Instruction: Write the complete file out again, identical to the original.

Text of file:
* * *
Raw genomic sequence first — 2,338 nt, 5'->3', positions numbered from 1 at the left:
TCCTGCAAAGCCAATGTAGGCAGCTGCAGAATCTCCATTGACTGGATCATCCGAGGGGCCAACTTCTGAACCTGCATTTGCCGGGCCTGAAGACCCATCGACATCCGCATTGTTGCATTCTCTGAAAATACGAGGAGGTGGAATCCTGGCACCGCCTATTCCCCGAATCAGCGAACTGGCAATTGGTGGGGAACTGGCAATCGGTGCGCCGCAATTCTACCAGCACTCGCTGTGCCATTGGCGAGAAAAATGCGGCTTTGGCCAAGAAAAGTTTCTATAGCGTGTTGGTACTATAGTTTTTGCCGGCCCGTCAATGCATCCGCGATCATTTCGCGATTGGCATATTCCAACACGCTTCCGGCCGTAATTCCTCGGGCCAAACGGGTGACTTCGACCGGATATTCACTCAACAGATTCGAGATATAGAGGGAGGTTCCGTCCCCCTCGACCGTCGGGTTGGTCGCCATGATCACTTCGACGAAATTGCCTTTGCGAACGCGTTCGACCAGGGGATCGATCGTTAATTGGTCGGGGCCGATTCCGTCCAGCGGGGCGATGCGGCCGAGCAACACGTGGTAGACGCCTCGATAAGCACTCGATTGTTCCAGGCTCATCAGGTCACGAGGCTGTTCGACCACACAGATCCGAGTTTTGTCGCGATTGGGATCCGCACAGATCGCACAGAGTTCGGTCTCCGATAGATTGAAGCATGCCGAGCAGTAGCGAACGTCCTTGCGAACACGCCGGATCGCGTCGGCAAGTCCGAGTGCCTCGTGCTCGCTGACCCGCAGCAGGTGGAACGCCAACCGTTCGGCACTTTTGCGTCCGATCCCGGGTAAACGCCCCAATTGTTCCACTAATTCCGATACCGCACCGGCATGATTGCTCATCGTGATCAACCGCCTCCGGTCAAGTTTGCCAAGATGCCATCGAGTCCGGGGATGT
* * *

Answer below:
Raw genomic sequence first — 2,338 nt, 5'->3', positions numbered from 1 at the left:
TCCTGCAAAGCCAATGTAGGCAGCTGCAGAATCTCCATTGACTGGATCATCCGAGGGGCCAACTTCTGAACCTGCATTTGCCGGGCCTGAAGACCCATCGACATCCGCATTGTTGCATTCTCTGAAAATACGAGGAGGTGGAATCCTGGCACCGCCTATTCCCCGAATCAGCGAACTGGCAATTGGTGGGGAACTGGCAATCGGTGCGCCGCAATTCTACCAGCACTCGCTGTGCCATTGGCGAGAAAAATGCGGCTTTGGCCAAGAAAAGTTTCTATAGCGTGTTGGTACTATAGTTTTTGCCGGCCCGTCAATGCATCCGCGATCATTTCGCGATTGGCATATTCCAACACGCTTCCGGCCGTAATTCCTCGGGCCAAACGGGTGACTTCGACCGGATATTCACTCAACAGATTCGAGATATAGAGGGAGGTTCCGTCCCCCTCGACCGTCGGGTTGGTCGCCATGATCACTTCGACGAAATTGCCTTTGCGAACGCGTTCGACCAGGGGATCGATCGTTAATTGGTCGGGGCCGATTCCGTCCAGCGGGGCGATGCGGCCGAGCAACACGTGGTAGACGCCTCGATAAGCACTCGATTGTTCCAGGCTCATCAGGTCACGAGGCTGTTCGACCACACAGATCCGAGTTTTGTCGCGATTGGGATCCGCACAGATCGCACAGAGTTCGGTCTCCGATAGATTGAAGCATGCCGAGCAGTAGCGAACGTCCTTGCGAACACGCCGGATCGCGTCGGCAAGTCCGAGTGCCTCGTGCTCGCTGACCCGCAGCAGGTGGAACGCCAACCGTTCGGCACTTTTGCGTCCGATCCCGGGTAAACGCCCCAATTGTTCCACTAATTCCGATACCGCACCGGCATGATTGCTCATCGTGATCAACCGCCTCCGGTCAAGTTTGCCAAGATGCCATCGAGTCCGGGGATGT